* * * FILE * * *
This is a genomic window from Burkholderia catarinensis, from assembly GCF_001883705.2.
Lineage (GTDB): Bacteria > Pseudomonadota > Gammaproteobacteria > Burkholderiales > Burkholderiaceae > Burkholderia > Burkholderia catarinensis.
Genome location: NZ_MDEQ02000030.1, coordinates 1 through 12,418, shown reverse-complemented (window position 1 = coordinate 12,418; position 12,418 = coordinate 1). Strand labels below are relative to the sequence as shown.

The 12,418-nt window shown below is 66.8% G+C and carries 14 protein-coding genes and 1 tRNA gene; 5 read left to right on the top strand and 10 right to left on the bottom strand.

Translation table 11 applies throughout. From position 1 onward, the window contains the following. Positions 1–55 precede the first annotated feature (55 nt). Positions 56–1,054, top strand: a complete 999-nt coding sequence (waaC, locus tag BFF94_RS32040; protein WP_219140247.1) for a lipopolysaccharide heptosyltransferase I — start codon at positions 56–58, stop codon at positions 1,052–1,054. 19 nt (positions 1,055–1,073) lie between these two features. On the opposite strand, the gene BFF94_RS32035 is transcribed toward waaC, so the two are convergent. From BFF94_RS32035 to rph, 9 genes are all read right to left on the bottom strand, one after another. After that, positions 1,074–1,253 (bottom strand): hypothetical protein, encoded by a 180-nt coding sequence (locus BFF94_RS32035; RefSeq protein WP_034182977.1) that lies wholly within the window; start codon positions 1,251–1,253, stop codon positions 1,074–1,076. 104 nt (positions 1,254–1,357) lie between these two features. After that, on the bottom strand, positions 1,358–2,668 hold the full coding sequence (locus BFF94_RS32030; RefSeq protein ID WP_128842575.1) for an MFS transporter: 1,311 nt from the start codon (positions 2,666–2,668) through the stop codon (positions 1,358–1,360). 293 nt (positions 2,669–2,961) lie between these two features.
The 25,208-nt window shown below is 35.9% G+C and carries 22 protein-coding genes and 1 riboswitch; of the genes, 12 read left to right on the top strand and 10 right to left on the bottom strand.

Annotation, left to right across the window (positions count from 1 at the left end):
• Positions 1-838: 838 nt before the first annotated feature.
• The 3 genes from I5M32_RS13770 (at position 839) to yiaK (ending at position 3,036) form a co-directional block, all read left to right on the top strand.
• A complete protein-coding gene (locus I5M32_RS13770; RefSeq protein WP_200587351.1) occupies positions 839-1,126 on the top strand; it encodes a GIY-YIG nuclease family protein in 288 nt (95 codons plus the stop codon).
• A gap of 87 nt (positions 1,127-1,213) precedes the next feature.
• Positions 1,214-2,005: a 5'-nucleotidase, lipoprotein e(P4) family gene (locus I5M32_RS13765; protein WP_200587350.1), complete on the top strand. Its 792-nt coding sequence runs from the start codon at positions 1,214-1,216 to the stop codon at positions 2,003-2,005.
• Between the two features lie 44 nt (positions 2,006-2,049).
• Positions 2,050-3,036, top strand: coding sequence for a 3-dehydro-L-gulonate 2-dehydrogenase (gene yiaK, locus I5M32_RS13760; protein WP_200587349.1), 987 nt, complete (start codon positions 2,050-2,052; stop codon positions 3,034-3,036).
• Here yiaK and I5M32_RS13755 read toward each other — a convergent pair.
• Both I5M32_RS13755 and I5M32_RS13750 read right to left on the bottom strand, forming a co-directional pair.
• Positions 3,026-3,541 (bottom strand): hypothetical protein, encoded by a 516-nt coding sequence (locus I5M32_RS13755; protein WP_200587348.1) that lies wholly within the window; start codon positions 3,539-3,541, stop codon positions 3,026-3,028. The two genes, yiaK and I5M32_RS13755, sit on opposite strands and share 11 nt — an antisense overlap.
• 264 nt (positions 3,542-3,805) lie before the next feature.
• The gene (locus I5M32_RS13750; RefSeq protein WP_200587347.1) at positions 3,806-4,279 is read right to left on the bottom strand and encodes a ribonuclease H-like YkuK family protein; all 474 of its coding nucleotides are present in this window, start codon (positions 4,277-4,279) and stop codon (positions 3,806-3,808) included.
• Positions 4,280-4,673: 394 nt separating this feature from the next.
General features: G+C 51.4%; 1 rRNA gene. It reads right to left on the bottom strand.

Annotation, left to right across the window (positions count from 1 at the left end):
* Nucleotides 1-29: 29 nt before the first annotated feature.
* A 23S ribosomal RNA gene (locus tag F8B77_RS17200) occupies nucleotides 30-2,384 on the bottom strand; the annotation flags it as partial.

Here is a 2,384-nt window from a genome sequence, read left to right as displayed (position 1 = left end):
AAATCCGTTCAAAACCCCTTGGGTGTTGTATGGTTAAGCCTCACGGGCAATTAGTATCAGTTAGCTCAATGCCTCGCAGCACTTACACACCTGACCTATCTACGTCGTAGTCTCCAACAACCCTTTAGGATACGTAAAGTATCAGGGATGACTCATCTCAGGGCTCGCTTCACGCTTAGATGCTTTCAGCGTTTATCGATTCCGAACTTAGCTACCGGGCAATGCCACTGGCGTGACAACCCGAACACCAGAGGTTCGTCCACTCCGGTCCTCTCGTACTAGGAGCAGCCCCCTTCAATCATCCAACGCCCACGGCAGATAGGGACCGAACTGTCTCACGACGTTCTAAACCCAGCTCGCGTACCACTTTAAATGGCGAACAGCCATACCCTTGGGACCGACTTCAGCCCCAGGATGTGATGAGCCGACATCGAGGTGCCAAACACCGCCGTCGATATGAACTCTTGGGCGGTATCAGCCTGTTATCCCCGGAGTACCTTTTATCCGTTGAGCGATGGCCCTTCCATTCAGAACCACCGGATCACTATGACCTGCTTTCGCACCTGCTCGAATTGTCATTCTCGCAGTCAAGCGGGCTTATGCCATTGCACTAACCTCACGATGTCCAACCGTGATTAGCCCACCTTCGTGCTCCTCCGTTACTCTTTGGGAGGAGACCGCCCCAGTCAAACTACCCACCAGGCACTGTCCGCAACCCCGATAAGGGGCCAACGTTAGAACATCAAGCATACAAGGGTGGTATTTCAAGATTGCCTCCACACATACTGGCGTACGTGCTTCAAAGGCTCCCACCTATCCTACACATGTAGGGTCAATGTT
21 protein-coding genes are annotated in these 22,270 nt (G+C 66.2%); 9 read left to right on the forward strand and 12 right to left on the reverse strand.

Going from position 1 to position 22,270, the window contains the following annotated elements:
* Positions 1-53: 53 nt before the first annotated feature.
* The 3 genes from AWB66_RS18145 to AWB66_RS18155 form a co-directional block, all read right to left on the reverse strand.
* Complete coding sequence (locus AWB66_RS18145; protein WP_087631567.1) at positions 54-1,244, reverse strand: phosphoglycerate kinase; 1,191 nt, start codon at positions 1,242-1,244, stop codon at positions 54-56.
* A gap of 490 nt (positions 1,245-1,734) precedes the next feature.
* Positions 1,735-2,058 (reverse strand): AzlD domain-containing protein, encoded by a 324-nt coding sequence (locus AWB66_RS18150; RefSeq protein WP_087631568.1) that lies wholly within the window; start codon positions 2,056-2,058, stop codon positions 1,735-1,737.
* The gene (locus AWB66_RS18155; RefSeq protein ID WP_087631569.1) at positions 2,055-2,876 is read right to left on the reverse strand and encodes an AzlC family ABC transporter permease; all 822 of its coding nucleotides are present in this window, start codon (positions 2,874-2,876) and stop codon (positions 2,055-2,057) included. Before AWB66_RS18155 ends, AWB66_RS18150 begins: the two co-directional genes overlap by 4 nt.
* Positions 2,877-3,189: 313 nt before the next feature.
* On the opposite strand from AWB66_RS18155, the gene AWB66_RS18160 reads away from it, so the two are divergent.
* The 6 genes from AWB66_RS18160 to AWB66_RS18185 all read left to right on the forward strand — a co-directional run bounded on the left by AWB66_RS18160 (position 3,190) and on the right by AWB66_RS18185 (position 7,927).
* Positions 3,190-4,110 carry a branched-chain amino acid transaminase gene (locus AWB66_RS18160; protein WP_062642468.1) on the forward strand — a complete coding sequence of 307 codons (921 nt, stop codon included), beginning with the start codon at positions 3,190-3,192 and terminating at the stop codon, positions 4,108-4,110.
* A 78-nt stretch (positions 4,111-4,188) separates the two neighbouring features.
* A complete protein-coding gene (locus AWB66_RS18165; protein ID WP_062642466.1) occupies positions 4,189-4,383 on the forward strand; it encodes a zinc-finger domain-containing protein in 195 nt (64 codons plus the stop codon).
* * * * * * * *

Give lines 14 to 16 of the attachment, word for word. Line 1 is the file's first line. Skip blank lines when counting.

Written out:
• Positions 2,050-3,036, top strand: coding sequence for a 3-dehydro-L-gulonate 2-dehydrogenase (gene yiaK, locus I5M32_RS13760; protein WP_200587349.1), 987 nt, complete (start codon positions 2,050-2,052; stop codon positions 3,034-3,036).
• Here yiaK and I5M32_RS13755 read toward each other — a convergent pair.
• Both I5M32_RS13755 and I5M32_RS13750 read right to left on the bottom strand, forming a co-directional pair.